Dr. Frank J Porporino

Senior Partner, T3 Associates Training and Consulting Inc.
Editor, Advancing Corrections, International Corrections & Prisons Association
Board Member, International Association for Correctional & Forensic Psychology


Probation has been an historically important option for sanctioning criminal offending since the mid 1800’s. Beginning with the pioneering work of John Augustus, a successful boot-making businessman in Boston Massachusetts, probation was originally grounded in the notions of volunteerism and community engagement to support the rehabilitation of less serious offenders ‘through understanding, kindness, and sustained moral suasion’. Probation evolved and was quickly institutionalized around the world as a major component of the criminal justice system offering an acceptable and more humane alternative to imprisonment. But modern probation practice is now struggling to define its proper aim, priorities and ways of working. On the one hand, the phenomenon of ‘mass probation’, with ever increasing caseloads taxing available resources, has forced many jurisdictions to settle for a simple risk-management paradigm – reliance on various modes of surveillance and supervision in the interest of public safety. Yet on the other hand, the evidence is conclusive that without a breadth of focused support and some level of intervention, intensity of supervision on its own has little if any impact on risk for re-offending. Probation varies considerably across jurisdictions in how it is structured and organized, how well it is resourced, and how commonly it is used. But clearly what modern probation practice is ‘able’ to do in many jurisdictions doesn’t match with what it ‘should’ do. The presentation will highlight some of the key challenges faced by probation and suggest some ways forward for it to get closer to what it ‘should’ do – in adopting a well integrated, theoretically sound and evidence informed model of practice.


Dr. Frank J Porporino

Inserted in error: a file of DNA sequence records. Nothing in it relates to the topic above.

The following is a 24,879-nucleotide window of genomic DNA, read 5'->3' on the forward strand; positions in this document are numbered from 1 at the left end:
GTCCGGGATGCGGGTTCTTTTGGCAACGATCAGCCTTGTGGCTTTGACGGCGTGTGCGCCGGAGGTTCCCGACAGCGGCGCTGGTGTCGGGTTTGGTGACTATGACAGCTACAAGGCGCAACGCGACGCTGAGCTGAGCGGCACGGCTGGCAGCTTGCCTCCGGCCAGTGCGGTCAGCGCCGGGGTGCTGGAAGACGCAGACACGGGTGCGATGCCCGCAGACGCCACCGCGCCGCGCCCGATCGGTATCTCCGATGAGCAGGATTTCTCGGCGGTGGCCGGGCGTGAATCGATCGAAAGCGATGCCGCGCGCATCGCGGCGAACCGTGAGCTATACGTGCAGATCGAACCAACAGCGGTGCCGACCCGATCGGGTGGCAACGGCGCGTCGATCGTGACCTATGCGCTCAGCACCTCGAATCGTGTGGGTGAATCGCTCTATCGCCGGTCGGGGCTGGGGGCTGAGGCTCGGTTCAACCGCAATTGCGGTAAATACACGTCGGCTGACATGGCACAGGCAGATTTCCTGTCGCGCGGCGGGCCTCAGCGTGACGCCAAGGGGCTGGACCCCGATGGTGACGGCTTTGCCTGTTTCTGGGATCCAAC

Frank Porporino has a Ph.D. in clinical psychology with a career in corrections spanning more than 40 years as a front-line practitioner, senior manager, researcher, educator, trainer, and consultant. His primary career focus has been to help translate research findings into practice and to that end he has authored numerous monographs, book chapters and journal articles on the assessment and treatment of offenders and developed more than a dozen well respected cognitive-behavioral and motivational programs for both juvenile and adult offenders. Throughout his career Frank has been active internationally, working as a consultant in over 20 countries, and serving on various professional associations, including on numerous committees and on the elected Delegate Assembly of the American Correctional Association, on the Correctional Services Accreditation Panel established by the Home Office of England and Wales, on the Executive Board of the International Corrections & Prisons Association (ICPA), as well as Chair of the ICPA Research and Development Expert Group and member of the Annual Conference Program Committee. He is currently on the Board of the International Association for Correctional and Forensic Psychology and is also an adjunct professor in the Department of Criminal Justice and Legal Studies at the Namibian University of Science and Technology. Frank was the founding editor of Forum on Corrections Research, a Canadian quarterly journal dedicated to promoting an effective, accountable and knowledge-based corrections. He is now also Editor of a new practitioner-oriented journal, Advancing Corrections, launched recently by the ICPA. In 1998 Frank was awarded the American Correctional Association Lejins Research Award, in 2003 the International Community Corrections Presidents Award, and in 2011 the Volunteers of America Maude Booth Award for his career contributions to research and program development in the field of corrections. Recently Frank was honored by the International Corrections and Prisons Association with the Outstanding Contribution Award (2016).

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